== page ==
It is that “less noise and distortion” that has kept the Vacuum Tube alive in specialty audio gear. Turn a semiconductor amp up to full with no input, you hear a whoosing sound. “Cascade noise” as a few electrons “cascade” into noise. Do the same thing with a high end vacuum tube amp, you hear almost nothing. ( I’ve done it, though admittedly it was back in the late ’70s)

But after four decades of shrinking transistor dimensions, the oxide layer that insulates the gate electrode of a typical MOSFET is now only a few nanometers thick, and just a few tens of nanometers separate its source and drain. Conventional transistors really can’t get much smaller.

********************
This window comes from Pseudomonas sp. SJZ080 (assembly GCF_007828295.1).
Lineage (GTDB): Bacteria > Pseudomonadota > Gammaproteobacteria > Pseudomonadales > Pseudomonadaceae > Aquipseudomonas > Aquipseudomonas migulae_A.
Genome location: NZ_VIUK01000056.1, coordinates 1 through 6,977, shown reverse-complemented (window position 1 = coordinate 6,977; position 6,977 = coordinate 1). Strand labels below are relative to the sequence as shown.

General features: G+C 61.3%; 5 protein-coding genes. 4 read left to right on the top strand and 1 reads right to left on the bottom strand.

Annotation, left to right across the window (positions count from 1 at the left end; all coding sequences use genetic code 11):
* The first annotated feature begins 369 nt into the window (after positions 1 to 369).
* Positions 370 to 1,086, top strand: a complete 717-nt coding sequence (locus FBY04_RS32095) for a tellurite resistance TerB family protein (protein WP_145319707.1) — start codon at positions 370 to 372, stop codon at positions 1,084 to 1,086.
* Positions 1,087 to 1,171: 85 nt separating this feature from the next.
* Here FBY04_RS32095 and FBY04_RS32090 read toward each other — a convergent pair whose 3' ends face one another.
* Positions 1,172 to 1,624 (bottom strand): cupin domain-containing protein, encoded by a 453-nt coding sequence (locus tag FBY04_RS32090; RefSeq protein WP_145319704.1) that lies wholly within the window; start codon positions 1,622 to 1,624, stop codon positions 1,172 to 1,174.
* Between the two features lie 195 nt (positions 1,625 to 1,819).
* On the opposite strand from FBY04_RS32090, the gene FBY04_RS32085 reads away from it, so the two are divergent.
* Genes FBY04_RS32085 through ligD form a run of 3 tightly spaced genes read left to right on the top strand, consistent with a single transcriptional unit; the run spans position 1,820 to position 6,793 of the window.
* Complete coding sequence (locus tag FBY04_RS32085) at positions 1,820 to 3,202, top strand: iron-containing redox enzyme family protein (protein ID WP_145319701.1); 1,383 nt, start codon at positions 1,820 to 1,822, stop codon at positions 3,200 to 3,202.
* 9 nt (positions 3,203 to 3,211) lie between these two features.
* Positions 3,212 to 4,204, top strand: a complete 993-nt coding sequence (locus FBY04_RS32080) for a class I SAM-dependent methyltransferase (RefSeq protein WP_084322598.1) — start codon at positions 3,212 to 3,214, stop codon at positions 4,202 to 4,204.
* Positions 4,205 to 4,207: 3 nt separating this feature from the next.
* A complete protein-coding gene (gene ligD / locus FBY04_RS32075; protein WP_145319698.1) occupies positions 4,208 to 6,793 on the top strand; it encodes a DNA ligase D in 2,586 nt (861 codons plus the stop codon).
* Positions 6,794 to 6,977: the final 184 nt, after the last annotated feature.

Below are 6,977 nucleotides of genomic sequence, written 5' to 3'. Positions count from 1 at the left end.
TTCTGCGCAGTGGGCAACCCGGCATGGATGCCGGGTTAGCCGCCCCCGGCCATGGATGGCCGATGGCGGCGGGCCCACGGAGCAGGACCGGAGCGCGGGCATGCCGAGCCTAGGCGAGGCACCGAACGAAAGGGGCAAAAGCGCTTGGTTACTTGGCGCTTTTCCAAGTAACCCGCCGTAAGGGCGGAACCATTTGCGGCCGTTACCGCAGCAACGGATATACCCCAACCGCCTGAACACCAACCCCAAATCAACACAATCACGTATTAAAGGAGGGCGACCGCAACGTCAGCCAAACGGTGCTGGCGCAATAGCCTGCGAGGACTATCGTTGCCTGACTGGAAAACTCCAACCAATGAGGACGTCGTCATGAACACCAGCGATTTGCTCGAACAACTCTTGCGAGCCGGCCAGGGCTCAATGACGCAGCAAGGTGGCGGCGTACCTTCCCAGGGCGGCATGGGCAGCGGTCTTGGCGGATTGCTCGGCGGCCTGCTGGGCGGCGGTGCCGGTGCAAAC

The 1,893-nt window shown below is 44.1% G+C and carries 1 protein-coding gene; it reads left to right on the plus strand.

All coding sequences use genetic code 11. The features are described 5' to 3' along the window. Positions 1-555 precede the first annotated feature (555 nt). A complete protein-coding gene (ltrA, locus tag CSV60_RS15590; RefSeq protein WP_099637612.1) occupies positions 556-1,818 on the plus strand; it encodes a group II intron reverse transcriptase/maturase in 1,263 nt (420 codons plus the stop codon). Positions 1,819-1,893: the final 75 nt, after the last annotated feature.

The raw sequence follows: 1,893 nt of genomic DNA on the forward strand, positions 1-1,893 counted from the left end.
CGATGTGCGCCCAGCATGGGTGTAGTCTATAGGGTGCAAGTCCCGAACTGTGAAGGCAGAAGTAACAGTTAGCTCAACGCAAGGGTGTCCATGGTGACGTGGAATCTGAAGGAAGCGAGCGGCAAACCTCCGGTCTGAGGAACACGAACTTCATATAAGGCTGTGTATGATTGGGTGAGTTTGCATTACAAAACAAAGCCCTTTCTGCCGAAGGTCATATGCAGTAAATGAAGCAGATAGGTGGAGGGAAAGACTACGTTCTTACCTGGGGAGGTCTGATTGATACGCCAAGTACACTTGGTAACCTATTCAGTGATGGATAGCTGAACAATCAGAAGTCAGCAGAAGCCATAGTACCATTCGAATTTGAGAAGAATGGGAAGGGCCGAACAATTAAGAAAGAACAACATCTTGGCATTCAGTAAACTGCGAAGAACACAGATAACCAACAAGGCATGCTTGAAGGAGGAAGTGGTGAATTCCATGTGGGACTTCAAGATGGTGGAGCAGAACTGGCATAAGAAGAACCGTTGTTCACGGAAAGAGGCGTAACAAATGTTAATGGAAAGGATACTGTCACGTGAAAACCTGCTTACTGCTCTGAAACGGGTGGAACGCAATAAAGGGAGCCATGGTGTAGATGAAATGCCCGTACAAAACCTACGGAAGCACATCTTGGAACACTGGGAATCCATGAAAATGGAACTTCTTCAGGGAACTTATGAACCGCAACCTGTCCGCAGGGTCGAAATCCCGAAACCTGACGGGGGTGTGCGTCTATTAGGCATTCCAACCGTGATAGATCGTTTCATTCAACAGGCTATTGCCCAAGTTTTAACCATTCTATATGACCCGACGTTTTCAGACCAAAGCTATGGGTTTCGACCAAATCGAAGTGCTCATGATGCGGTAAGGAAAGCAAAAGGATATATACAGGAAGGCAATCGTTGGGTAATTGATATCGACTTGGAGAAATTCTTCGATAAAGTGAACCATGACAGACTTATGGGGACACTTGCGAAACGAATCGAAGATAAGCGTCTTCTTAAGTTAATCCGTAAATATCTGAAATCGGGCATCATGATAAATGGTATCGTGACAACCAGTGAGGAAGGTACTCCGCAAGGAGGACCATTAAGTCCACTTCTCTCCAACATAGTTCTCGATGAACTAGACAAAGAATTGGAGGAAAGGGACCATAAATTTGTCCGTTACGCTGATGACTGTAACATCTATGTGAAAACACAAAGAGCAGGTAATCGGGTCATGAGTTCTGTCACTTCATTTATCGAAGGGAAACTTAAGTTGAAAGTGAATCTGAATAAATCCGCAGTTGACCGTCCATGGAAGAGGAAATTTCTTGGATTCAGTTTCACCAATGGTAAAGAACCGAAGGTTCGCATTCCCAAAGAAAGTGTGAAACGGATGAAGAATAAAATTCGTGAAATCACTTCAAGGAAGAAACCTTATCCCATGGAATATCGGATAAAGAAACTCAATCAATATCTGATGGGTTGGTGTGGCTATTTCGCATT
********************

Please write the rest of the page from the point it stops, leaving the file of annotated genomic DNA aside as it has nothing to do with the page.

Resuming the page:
Then this very interesting bit of practical physics:

But vacuum-channel transistors don’t need a filament or hot cathode. If the device is made small enough, the electric field across it is sufficient to draw electrons from the source by a process known as field emission. Eliminating the power-sapping heating element reduces the area each device takes up on a chip and makes this new kind of transistor energy efficient.

Another weak point of tubes is that they must maintain a high vacuum, typically a thousandth or so of atmospheric pressure, to avoid collisions between electrons and gas molecules. Under such low pressure, the electric field causes positive ions generated from the residual gas in a tube to accelerate and bombard the cathode, creating sharp, nanometer-scale protrusions, which degrade and, ultimately, destroy it.